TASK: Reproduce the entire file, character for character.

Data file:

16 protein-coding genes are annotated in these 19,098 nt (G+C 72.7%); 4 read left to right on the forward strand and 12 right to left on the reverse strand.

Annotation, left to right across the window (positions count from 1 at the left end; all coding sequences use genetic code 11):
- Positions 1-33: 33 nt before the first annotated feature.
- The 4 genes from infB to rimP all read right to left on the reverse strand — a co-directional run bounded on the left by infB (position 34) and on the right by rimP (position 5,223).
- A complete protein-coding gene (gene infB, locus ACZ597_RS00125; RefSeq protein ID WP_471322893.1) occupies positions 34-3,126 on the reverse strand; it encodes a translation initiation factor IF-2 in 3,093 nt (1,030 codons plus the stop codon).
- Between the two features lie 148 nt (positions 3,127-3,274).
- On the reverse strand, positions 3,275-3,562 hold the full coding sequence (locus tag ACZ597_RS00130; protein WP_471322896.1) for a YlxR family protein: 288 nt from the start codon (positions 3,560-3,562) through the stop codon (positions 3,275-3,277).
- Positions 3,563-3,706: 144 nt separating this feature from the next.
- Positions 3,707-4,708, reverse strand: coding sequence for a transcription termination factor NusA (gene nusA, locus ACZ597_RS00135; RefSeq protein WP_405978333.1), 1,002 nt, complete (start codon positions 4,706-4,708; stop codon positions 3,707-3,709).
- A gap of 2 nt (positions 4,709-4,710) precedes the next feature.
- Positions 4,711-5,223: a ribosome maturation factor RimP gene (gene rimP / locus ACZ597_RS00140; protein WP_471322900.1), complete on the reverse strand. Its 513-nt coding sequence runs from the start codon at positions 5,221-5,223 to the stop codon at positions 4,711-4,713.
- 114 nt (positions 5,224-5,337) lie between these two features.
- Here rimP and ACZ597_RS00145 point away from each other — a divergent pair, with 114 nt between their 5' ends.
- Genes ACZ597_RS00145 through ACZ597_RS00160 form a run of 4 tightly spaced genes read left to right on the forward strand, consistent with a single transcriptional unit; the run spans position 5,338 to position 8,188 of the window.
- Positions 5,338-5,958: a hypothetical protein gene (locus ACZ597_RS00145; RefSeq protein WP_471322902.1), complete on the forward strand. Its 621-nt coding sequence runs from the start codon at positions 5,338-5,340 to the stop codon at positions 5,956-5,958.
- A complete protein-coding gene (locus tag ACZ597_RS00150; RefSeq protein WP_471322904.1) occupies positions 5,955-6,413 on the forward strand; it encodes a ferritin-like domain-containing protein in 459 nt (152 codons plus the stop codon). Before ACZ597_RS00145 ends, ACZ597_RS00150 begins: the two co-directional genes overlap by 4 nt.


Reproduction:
16 protein-coding genes are annotated in these 19,098 nt (G+C 72.7%); 4 read left to right on the forward strand and 12 right to left on the reverse strand.

Annotation, left to right across the window (positions count from 1 at the left end; all coding sequences use genetic code 11):
- Positions 1-33: 33 nt before the first annotated feature.
- The 4 genes from infB to rimP all read right to left on the reverse strand — a co-directional run bounded on the left by infB (position 34) and on the right by rimP (position 5,223).
- A complete protein-coding gene (gene infB, locus ACZ597_RS00125; RefSeq protein ID WP_471322893.1) occupies positions 34-3,126 on the reverse strand; it encodes a translation initiation factor IF-2 in 3,093 nt (1,030 codons plus the stop codon).
- Between the two features lie 148 nt (positions 3,127-3,274).
- On the reverse strand, positions 3,275-3,562 hold the full coding sequence (locus tag ACZ597_RS00130; protein WP_471322896.1) for a YlxR family protein: 288 nt from the start codon (positions 3,560-3,562) through the stop codon (positions 3,275-3,277).
- Positions 3,563-3,706: 144 nt separating this feature from the next.
- Positions 3,707-4,708, reverse strand: coding sequence for a transcription termination factor NusA (gene nusA, locus ACZ597_RS00135; RefSeq protein WP_405978333.1), 1,002 nt, complete (start codon positions 4,706-4,708; stop codon positions 3,707-3,709).
- A gap of 2 nt (positions 4,709-4,710) precedes the next feature.
- Positions 4,711-5,223: a ribosome maturation factor RimP gene (gene rimP / locus ACZ597_RS00140; protein WP_471322900.1), complete on the reverse strand. Its 513-nt coding sequence runs from the start codon at positions 5,221-5,223 to the stop codon at positions 4,711-4,713.
- 114 nt (positions 5,224-5,337) lie between these two features.
- Here rimP and ACZ597_RS00145 point away from each other — a divergent pair, with 114 nt between their 5' ends.
- Genes ACZ597_RS00145 through ACZ597_RS00160 form a run of 4 tightly spaced genes read left to right on the forward strand, consistent with a single transcriptional unit; the run spans position 5,338 to position 8,188 of the window.
- Positions 5,338-5,958: a hypothetical protein gene (locus ACZ597_RS00145; RefSeq protein WP_471322902.1), complete on the forward strand. Its 621-nt coding sequence runs from the start codon at positions 5,338-5,340 to the stop codon at positions 5,956-5,958.
- A complete protein-coding gene (locus tag ACZ597_RS00150; RefSeq protein WP_471322904.1) occupies positions 5,955-6,413 on the forward strand; it encodes a ferritin-like domain-containing protein in 459 nt (152 codons plus the stop codon). Before ACZ597_RS00145 ends, ACZ597_RS00150 begins: the two co-directional genes overlap by 4 nt.